No one (not even accountants) looks forward to tax time—but there are steps you can take to make the process less painful. Say goodbye to procrastination, and make 2018 the year you finally get your taxes organized.
Here are eight resolutions to get your taxes on track.
1. "I resolve to make my tax preparer's life easier next year."
Before you start organizing your financial records and taxes, talk to your tax preparer. They may have a system they want you to follow that reduces the amount of work they have to do—which saves you money in the long run. If you use cloud-based accounting software, you can even give your tax preparer their own account to access the information they need.
2. "I resolve to stop sticking my receipts in shoeboxes."
If you're still collecting paper receipts for your business expenses or recording your vehicle expenses on paper, digitizing these documents is one of the easiest ways to get organized. The IRS accepts digital copies of receipts, so there's no reason to hold onto paper anymore. Use tools such as Zoho Expense and BizExpense to scan, categorize and organize your expense receipts; TripLog and MileIQ track your mileage using GPS; and the BizXpense mobile app tracks both mileage and expenses.
3. "I resolve to organize my paper records.”
Even if you use cloud-based accounting software and digitize your documents, it’s hard to go completely paperless. Minimize the number of hard copies you keep: A portable file box should be enough to keep them corralled, and it’s easy to tote to your accountant's office if need be. "Back up" your paper documents by storing copies in a second file box at home.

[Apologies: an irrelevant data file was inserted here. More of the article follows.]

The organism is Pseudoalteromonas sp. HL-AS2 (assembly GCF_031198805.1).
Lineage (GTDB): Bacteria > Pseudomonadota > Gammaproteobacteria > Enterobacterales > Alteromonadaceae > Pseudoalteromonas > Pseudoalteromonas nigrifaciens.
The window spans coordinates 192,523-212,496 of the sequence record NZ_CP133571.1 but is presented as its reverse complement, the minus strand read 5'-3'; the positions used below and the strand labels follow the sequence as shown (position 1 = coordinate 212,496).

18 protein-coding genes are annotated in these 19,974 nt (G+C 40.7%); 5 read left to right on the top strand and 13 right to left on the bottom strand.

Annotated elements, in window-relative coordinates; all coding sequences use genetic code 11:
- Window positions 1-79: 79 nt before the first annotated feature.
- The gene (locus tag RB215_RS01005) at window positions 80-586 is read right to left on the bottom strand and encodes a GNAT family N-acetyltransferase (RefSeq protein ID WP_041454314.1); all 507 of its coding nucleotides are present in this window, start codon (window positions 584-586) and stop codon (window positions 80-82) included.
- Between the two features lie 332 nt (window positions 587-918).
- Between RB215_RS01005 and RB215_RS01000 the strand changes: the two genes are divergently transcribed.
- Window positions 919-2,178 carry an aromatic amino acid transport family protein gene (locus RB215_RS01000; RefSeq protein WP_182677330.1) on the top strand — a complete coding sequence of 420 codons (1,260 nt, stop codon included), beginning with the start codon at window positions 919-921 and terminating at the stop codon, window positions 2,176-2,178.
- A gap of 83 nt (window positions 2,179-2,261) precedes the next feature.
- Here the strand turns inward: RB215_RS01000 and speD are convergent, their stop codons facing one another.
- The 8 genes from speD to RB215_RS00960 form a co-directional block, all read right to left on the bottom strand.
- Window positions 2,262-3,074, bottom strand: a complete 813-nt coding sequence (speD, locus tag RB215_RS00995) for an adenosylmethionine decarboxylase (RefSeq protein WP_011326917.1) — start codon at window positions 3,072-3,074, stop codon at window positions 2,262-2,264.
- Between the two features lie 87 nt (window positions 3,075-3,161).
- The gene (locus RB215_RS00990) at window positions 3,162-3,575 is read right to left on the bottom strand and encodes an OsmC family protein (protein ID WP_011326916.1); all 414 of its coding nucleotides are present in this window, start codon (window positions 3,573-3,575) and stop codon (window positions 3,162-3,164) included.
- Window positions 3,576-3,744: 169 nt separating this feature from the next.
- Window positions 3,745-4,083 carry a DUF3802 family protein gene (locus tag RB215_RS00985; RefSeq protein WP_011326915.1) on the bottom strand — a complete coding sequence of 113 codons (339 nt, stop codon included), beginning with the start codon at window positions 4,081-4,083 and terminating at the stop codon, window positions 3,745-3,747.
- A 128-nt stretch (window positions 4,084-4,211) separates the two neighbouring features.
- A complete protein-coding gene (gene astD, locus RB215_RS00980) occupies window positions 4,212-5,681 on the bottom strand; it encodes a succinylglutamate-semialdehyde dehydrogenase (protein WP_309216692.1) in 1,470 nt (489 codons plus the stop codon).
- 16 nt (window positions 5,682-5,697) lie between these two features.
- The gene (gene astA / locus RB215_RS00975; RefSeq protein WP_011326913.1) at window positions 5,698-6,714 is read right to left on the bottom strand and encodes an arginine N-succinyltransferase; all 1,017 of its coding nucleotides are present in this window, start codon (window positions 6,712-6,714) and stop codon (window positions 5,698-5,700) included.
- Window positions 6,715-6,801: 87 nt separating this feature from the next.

4. "I resolve to issue W-2 and 1099 forms on time.”
Scrambling to send employees and independent contractors their tax forms at the last minute creates unnecessary stress for all concerned. To meet the January 31 deadline for delivering these documents, start organizing the information you’ll need early. Verify:
- Employees' names, addresses, Social Security numbers, paid time off, number of exemptions, total wages, and total pretax contributions to retirement or health savings accounts
- Independent contractors' names, addresses, Taxpayer Identification Numbers, and total wages paid
5. "I resolve to take all the deductions my business is entitled to."
Ask your tax preparer or accountant which tax deductions and/or tax credits apply to your business. Tax laws change from year to year, and purchasing new assets, hiring new employees or otherwise changing things up can make you eligible for different deductions. Ask about:
- Charitable contributions
- Business insurance
- Business vehicles
- Your home office
- Healthcare tax credits
- Interest paid on loans
- Business gifts
- Business travel
- The cost of last year’s tax preparation
- Startup costs
Visit the IRS website, and check with your state for other tax credits that may apply.
6. "I resolve to use a business credit card for expenses."
Using a business credit card for expenses whenever possible greatly simplifies tax organization. Most business credit cards organize your purchases into different categories so it's easy to track expenses. Just be sure you pay the credit card balance in full each month.
7. "I resolve to file on time."
You don’t want to miss any tax filing deadlines, especially if you have to make estimated quarterly tax payments. Visit the IRS website to find the tax filing deadlines that apply to you, get notified of deadlines and even connect to the IRS calendar. Working backward from the due dates, put "to-dos" on your calendar to get everything done in time. Will you need an extension on your filing this year? Be sure to file for your extension in time.
8. “I resolve to spend time on taxes every week."
Just as you can’t expect to stay in shape if you only exercise once a year, you can’t expect to get your taxes in order at the end of December. Make "fiscal fitness" part of your ongoing routine by setting aside an hour each week to organize and update your tax information. Block the time off on your calendar, keep the appointment with yourself, and you’ll be in great shape at tax time.